By Jeffrey Goldfarb
The author is a Reuters Breakingviews columnist. The opinions expressed are his own.
Ostensibly Respectable Academic Is In Fact A Hack: it's a hardy perennial, and an enjoyable one at that. The best example is Inside Job, where big names like Ric Mishkin and Glenn Hubbard got their well-deserved comeuppance. And it's a genre I've indulged in myself: last year, for instance, I spent 4,500 words on a paper by Bob Litan, showing how he lies with numbers to arrive at his paymasters' predetermined conclusion.
By John Kolesidis
Today I woke up to the deafening sound of thunder. The rain was pouring hard.
I made myself a cup of coffee and watched the rain out the window flood the surrounding streets. I was at a loss as to how I would get to the office without getting soaked, so I decided to stay put until things calmed down a bit. When I finished my coffee, I looked out the window again, and things had taken a dramatic turn.
Greg Smith, the ex-Goldman Sachs salesman who stunned the investment bank with a scathing public resignation in March, is now on the defense.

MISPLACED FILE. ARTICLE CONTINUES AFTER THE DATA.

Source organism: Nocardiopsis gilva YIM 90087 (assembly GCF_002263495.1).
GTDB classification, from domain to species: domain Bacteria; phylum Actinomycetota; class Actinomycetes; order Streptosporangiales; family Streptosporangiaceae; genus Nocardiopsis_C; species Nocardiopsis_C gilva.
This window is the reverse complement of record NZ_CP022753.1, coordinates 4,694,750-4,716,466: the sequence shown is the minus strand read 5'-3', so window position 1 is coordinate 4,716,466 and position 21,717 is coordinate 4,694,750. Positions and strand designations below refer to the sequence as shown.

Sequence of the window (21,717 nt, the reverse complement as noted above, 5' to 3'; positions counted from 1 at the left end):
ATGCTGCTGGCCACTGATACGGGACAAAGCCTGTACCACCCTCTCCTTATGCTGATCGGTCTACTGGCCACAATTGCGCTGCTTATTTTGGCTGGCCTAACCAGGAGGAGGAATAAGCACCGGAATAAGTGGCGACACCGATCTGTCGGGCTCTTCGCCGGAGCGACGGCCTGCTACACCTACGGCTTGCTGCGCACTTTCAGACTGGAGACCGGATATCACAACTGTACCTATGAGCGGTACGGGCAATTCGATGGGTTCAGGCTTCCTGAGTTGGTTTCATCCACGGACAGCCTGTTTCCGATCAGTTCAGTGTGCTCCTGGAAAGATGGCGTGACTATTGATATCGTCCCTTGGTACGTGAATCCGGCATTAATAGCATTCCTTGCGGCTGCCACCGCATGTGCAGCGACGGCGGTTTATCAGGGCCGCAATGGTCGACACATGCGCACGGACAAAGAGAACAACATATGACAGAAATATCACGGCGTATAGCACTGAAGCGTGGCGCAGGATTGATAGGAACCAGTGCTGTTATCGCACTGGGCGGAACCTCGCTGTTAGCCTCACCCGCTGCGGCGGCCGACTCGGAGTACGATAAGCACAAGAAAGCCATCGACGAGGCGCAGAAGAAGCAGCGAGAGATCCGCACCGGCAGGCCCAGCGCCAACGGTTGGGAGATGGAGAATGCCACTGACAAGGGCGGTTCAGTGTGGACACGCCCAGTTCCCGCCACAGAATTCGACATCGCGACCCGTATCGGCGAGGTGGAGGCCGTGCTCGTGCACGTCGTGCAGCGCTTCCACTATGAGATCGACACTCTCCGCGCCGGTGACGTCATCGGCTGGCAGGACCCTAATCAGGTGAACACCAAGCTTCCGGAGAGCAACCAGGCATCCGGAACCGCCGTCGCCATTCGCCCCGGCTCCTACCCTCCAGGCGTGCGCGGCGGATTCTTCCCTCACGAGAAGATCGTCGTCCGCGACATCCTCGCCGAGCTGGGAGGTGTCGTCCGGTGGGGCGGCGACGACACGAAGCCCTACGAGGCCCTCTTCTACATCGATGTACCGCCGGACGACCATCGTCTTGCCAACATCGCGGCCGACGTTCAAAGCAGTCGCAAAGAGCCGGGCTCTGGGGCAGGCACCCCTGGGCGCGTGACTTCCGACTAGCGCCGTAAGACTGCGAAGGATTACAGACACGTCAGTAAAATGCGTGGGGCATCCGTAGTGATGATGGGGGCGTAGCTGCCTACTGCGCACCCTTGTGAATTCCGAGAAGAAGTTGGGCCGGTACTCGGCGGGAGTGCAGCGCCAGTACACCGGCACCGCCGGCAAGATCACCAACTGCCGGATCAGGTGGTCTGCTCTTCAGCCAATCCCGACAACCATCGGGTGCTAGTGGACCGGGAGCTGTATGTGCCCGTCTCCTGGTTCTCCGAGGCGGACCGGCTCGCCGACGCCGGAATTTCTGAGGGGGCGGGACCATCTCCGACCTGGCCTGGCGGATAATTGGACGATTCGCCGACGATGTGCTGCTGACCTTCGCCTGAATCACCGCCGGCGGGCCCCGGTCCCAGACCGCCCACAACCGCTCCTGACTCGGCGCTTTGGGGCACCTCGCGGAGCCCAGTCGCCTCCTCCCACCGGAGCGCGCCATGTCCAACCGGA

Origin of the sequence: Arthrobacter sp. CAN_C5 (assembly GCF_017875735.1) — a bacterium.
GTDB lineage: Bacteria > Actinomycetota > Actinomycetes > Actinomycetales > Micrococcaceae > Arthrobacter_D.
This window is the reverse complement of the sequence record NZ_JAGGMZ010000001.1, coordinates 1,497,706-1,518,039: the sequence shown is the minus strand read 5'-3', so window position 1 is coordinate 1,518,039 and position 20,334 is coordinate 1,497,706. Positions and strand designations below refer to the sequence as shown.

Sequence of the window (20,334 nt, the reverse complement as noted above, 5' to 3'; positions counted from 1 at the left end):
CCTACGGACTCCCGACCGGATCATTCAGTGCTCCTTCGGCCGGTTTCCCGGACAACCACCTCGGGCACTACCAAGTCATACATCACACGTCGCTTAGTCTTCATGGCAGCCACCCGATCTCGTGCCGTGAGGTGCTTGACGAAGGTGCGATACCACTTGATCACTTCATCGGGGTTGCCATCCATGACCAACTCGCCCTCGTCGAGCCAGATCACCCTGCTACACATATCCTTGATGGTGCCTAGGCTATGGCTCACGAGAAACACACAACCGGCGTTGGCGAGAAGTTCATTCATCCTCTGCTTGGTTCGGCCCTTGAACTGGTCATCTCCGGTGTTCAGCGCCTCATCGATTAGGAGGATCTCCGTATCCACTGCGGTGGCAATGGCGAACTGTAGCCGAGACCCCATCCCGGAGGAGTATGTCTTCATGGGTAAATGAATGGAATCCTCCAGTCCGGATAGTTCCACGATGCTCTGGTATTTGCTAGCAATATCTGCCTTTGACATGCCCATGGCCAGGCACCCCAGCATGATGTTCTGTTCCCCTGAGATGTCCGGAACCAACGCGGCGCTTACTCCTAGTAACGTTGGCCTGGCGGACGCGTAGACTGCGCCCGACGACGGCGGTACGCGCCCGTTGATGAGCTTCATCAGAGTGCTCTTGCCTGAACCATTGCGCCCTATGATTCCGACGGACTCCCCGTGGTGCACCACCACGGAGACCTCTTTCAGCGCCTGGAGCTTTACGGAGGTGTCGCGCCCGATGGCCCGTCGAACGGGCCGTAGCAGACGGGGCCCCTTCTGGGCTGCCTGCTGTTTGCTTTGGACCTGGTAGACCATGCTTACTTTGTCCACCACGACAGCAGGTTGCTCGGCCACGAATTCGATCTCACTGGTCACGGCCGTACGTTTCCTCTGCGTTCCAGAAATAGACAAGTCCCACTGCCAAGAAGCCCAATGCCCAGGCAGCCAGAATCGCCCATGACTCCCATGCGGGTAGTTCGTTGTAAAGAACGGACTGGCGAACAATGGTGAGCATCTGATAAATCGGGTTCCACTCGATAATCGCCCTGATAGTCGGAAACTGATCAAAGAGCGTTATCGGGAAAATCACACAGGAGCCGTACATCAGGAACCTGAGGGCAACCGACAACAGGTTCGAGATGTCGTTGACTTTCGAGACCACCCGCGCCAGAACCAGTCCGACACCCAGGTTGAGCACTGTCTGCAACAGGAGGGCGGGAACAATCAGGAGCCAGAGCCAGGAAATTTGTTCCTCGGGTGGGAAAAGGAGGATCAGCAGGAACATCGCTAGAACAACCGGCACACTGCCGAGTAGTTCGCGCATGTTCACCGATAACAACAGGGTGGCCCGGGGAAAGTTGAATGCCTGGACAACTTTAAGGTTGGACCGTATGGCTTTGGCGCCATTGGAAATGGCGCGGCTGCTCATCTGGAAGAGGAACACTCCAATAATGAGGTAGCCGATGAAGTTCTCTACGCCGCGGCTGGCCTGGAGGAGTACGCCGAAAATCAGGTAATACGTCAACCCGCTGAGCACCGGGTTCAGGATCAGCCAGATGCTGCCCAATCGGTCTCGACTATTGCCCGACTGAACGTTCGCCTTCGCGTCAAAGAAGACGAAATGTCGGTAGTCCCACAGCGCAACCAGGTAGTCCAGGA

During the 15 years that I led the Air Force’s contractor responsibility and fraud missions, we debarred and suspended nearly 5,000 contractors – more than any other government agency. But what is far more important than the statistics is the greater protection we were able to provide the government by exercising these powers fairly and with balance, through the careful exercise of discretion. But that is coming to an end. We are now seeing a disturbing trend: new rules and outside pressures that would limit, and even eliminate, the ability of officials like me to exercise that discretion. Companies are being “blacklisted” – often for lengthy periods, sometimes automatically without due process, and often based solely upon the actions of a few rogue employees, with little consideration of whether such action is needed or fair.
Randy Cohen, the NYT's former Ethicist columnist, has now attempted an ethical defense of running red lights on his bicycle. "I flout the law when I’m on my bike," he writes; "you do it when you are on foot, at least if you are like most New Yorkers."
Business school professor Luigi Zingales, with the full agreement of fellow business-school professor Justin Wolfers, has an important op-ed under a provocative headline: "Do Business Schools Incubate Criminals?"